McCarthy et al. described fulminant myocarditis as a distinct clinical presentation of abrupt onset of severe heart failure and cardiogenic shock preceded by a viral syndrome similar to our patient . The typical echocardiographic findings in fulminant myocarditis are described as near normal ventricular dimensions, severely depressed LV systolic function, and increased left ventricle wall thickness . Histological diagnosis of fulminant myocarditis can be difficult especially in the early phase of disease. The limited sensitivity of cardiac biopsy for detection of myocarditis is well recognized and negative cardiac biopsies results cannot exclude the diagnosis of myocarditis . Myocarditis usually presents as a focal or patchy infiltration predominantly in the lateral free wall of the left ventricle and often not involving the right ventricle, therefore, biopsies taken from the right ventricle could be falsely negative .
This patient’s clinical presentation of refractory cardiogenic shock 6 days after the onset of influenza and severely impaired left ventricular systolic function, and subsequent normalization of ventricular function after recovery of her viral illness; taken together with her typical echocardiogram findings in the setting of normal coronaries supports the clinical diagnosis of viral fulminant myocarditis; regardless of non diagnostic right ventricle biopsies. During influenza infection, severe myocardial dysfunction can be caused not only by direct injury to cardiac myocytes but also by overexpression of cytokines and severe inflammatory response to viral infection resulting cytokine and humoral mediated forms of myocarditis with no cellular infiltrate.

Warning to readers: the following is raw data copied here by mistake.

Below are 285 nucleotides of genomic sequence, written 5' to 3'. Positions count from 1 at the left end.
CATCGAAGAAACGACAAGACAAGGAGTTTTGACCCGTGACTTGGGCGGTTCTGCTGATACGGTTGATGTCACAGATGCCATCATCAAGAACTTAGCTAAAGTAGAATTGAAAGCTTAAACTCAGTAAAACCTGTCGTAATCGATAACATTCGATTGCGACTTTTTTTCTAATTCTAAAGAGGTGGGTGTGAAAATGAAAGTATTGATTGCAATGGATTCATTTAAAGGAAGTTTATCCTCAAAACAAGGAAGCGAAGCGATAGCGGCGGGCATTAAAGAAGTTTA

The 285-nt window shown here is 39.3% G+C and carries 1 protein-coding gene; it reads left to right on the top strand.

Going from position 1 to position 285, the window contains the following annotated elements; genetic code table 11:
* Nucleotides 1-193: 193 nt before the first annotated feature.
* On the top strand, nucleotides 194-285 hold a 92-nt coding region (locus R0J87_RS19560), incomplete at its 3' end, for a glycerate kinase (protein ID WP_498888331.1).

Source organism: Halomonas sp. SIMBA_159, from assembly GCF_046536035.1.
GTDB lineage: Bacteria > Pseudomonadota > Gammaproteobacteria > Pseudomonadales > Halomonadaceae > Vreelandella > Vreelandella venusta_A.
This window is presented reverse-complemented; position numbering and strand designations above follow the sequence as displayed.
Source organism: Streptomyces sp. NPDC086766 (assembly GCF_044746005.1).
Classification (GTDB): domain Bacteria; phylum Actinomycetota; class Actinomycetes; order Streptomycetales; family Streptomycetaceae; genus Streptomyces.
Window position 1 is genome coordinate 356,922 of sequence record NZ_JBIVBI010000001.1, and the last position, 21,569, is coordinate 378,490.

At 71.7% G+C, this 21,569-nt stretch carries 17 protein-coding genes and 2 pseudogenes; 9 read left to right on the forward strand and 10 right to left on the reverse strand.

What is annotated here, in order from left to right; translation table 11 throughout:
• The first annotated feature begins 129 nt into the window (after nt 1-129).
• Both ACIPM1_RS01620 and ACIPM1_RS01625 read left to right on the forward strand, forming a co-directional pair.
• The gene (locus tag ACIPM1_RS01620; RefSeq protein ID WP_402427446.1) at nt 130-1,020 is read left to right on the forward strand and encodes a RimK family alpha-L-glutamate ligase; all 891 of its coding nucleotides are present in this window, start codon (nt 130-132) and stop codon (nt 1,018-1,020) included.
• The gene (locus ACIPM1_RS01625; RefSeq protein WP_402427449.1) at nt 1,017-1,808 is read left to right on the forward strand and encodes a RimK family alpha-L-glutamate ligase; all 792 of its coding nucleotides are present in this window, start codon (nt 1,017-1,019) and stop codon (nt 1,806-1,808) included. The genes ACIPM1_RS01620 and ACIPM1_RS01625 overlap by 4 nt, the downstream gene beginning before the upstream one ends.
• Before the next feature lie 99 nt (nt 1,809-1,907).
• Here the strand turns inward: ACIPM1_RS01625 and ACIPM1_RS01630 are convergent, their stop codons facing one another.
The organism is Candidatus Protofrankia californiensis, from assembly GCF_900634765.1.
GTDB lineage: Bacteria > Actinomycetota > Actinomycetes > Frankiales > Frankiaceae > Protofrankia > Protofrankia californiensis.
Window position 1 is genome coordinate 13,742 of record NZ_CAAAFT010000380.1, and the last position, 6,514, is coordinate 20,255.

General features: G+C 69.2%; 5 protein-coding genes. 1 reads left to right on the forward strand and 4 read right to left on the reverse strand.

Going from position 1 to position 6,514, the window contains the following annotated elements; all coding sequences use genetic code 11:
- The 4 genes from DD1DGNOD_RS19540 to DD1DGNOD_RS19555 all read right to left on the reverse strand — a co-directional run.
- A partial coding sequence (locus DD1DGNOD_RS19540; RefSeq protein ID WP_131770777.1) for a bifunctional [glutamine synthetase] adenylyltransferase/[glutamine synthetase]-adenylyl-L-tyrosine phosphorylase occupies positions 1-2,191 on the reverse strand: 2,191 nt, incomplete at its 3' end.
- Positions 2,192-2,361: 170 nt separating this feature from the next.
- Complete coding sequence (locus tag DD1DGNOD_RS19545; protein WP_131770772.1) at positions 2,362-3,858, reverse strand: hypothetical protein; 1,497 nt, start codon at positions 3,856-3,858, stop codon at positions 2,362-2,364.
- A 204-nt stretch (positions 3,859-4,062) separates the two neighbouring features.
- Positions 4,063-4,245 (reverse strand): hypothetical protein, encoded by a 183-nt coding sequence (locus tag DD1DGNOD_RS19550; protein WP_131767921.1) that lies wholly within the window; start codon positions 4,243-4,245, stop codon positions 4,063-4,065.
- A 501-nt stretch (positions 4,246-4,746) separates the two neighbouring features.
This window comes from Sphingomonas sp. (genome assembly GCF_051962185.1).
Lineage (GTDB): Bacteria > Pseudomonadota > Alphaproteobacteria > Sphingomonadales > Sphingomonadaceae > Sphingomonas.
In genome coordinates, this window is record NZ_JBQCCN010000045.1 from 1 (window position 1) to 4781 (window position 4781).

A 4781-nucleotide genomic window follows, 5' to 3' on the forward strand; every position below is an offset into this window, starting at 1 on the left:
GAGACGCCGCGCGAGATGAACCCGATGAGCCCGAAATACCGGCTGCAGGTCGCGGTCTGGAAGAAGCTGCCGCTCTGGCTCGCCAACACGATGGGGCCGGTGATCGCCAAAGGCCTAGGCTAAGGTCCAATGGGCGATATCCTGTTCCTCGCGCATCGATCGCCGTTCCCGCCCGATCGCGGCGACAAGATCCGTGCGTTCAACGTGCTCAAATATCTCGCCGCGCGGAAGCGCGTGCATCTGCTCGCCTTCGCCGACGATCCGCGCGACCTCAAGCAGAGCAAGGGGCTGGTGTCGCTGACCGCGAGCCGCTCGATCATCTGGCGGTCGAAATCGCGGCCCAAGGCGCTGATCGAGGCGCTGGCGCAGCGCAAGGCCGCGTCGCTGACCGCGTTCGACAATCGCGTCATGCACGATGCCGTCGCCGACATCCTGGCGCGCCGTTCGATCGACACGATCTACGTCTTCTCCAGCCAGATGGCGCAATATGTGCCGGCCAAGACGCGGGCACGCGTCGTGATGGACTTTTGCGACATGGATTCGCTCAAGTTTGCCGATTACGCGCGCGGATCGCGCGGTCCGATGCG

The reason for the unexpected severity of influenza B infection in our patient was not clear. Clinical data about risk factors and complications of influenza B are limited. Her only past medical history was remote myasthenia gravis and thymectomy over 20 years prior. The predominant circulating B strain was B/Wisconsin/1/2010- LIKE when the patient presented to the hospital, which was matched with the B component of the 2012–2013 vaccine . We do not know if the patient had received an influenza vaccine this season. The possible lack of immunologic memory for this infection might have contributed to the severity of influenza B virus infection in our patient. Increasing awareness among patients and physicians about the importance of vaccination as the most important strategy for minimizing the severe complications of influenza infection could help to prevent similar cases in the future.
The treatment of influenza associated fulminant myocarditis still remains supportive. Studies have shown the early use of mechanical circulatory support for patients with fulminant myocarditis and cardiogenic shock who fail aggressive pharmacologic treatment would increase survival rate [19, 20]. Our patient received oseltamivir, standard heart failure treatment but more important early initiation of ECMO support before irreversible organ failure developed.
In conclusion, we report this case to draw attention that influenza B, which is usually considered less pathogenic, can unexpectedly be complicated by fulminant myocarditis or cardiomyopathy leading to cardiogenic shock in adults. Therefore, a multidisciplinary approach including early initiation of antiviral treatment and aggressive cardiac support is essential for a favorable outcome.
Written informed consent was obtained from the patient for publication of this case report. A copy of the written consent is available for review by the Editor-in-Chief of this journal.